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Got strong bones? You may need more than milk...

By Brierley Wright, May 7, 2009 - 4:36am

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Got strong bones? You may need more than milk...

I don’t drink milk. In fact, I can’t remember the last time I tried to choke down a glass. (It was probably shortly after seeing some super-fit athlete or gorgeous model sporting a milk mustache in a glossy ad. That kind of marketing really works on me...) And, only making matters worse, I’m really inconsistent when it comes to taking calcium supplements.

I know that dairy foods are the best sources of calcium—and if I don’t get enough calcium in my diet, my body will draw it from “banked” stores in my bones—but there’s only so much yogurt and cottage cheese a girl can eat.

So, to keep my bones strong, I offset my not-so-healthy habits with these bone-strengthening ones:

1. “Stress” your skeleton (in a good way). Anything that gets your blood pumping is good for your heart and overall health, but weight-bearing physical activities, such as walking, jogging, lifting weights and playing racquet sports, are best for keeping bones strong. When you jump, run or lift a weight, it puts pressure on your bones, which sends signals to build new cells that, ultimately, strengthen your skeleton.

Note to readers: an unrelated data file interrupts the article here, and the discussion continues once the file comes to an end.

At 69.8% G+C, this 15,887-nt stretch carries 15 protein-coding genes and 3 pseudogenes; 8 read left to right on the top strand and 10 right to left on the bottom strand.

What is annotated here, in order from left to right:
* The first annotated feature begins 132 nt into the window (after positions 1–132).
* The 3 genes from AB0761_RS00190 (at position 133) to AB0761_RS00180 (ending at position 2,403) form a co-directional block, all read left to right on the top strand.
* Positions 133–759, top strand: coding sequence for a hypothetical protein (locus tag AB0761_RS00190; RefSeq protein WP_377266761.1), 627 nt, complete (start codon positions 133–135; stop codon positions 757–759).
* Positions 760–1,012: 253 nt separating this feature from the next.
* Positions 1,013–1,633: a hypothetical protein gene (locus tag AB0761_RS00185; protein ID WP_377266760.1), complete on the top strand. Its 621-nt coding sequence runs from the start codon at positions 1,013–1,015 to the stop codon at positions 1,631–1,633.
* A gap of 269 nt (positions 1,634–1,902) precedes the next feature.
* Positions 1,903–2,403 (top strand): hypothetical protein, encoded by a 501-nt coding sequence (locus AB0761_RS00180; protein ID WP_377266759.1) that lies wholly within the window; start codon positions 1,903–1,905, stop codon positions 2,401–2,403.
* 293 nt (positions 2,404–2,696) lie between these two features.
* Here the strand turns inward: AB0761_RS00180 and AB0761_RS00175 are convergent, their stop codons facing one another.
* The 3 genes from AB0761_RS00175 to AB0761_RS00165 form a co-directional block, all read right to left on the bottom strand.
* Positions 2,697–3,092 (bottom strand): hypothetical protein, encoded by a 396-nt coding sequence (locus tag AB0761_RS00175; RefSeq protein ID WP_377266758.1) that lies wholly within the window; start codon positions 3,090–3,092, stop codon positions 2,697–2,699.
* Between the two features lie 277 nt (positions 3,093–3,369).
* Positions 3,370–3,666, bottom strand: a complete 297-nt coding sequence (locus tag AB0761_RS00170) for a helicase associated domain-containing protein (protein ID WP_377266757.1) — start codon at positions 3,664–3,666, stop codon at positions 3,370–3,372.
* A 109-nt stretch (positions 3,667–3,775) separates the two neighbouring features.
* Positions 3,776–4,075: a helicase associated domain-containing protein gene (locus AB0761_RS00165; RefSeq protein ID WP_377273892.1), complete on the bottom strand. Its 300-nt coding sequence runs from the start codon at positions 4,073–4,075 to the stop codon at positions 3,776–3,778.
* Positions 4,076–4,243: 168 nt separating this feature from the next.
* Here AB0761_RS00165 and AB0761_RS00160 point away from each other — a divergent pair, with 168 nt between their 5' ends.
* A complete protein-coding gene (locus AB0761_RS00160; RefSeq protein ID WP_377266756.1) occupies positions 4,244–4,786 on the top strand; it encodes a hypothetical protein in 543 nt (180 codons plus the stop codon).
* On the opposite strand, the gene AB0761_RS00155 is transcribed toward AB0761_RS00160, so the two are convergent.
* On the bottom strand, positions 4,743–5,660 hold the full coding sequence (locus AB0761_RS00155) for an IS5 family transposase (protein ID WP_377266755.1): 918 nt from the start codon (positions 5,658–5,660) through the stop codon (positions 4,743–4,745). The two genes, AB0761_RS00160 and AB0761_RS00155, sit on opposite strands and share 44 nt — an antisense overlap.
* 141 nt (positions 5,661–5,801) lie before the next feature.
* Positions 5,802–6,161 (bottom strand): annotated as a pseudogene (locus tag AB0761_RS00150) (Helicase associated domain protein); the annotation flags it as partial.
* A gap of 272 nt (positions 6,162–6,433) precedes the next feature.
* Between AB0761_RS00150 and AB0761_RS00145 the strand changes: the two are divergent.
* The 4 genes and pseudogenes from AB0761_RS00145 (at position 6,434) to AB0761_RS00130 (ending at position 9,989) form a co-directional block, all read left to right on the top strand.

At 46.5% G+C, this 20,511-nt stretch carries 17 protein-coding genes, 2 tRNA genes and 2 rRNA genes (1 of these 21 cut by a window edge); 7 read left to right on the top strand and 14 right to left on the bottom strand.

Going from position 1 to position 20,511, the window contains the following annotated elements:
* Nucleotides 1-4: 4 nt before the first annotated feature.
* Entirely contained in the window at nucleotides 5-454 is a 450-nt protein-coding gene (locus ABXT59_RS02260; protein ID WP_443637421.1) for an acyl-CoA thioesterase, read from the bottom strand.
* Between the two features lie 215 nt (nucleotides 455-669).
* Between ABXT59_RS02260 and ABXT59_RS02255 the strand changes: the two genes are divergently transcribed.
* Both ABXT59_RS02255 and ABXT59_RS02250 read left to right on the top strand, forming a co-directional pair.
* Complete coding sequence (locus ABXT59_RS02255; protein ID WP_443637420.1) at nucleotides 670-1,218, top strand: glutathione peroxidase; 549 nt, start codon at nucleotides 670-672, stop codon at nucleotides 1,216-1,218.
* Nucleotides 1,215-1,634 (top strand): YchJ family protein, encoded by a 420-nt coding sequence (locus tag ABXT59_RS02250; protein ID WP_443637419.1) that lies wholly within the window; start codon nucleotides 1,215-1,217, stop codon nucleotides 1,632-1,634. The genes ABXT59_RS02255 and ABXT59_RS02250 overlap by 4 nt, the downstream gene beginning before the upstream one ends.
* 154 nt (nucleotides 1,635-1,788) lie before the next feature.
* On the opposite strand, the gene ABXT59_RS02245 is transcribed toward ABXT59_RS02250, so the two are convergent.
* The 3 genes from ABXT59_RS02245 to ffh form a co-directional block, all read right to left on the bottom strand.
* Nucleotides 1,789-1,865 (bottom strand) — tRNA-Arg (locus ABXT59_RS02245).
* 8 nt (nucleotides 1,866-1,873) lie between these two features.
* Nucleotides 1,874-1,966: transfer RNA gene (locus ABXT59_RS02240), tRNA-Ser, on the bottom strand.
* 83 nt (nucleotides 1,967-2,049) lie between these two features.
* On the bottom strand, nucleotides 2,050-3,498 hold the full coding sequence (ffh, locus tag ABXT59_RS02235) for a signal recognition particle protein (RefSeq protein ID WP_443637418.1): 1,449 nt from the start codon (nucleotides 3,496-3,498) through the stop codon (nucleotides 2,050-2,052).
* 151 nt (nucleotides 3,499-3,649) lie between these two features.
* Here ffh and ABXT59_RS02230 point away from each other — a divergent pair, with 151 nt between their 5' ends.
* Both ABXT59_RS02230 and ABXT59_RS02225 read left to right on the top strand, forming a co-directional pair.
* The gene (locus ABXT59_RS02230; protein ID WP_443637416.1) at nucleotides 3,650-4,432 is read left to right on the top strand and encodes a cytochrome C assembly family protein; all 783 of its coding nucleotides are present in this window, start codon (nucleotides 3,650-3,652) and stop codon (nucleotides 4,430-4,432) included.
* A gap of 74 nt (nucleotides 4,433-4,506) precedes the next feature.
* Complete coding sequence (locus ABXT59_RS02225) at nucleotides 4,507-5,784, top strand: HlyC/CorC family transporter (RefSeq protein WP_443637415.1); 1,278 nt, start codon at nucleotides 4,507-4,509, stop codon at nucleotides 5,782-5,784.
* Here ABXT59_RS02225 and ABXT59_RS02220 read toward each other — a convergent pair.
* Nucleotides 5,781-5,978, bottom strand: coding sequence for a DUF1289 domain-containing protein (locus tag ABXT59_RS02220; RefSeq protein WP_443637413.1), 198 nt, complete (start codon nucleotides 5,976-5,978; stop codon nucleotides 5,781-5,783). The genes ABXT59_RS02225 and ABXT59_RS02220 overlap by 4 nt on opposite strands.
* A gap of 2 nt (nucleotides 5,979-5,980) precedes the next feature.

2. Pack your diet with produce. Some research suggests that older people who consume more fruits and vegetables have denser bones than those who eat less. One reason for this may be that most fruits and vegetables provide good amounts of potassium and many—particularly leafy greens—contain magnesium and vitamin K too. Emerging research suggests that all three of these nutrients may be important for maintaining healthy bones.

3. Skip the soda, substitute with seltzer. There’s research that links drinking certain types of soda with weaker bones—but carbonation doesn’t seem to be the problem. (In fact, sparkling mineral waters sometimes contain a little calcium and magnesium.) The likely cause? Phosphoric acid, which is unique to colas. When the body breaks down this compound, the acidity (or concentration of free hydrogen ions) of the blood increases. To neutralize acidity, hydrogen ions bind with minerals, including calcium and magnesium. If they’re not available in the blood the body draws calcium from bones. The occasional cola drinker probably needn’t worry. The real risk is for those who drink cola every day.

TAGS: Brierley Wright, Health Blog, Nutrition, Wellness

Brierley Wright
Brierley's interest in nutrition and food come together in her position as nutrition editor at EatingWell. Brierley holds a master’s degree in Nutrition Communication from the Friedman School of Nutrition Science and Policy at Tufts University. A Registered Dietitian, she completed her undergraduate degree at the University of Vermont.

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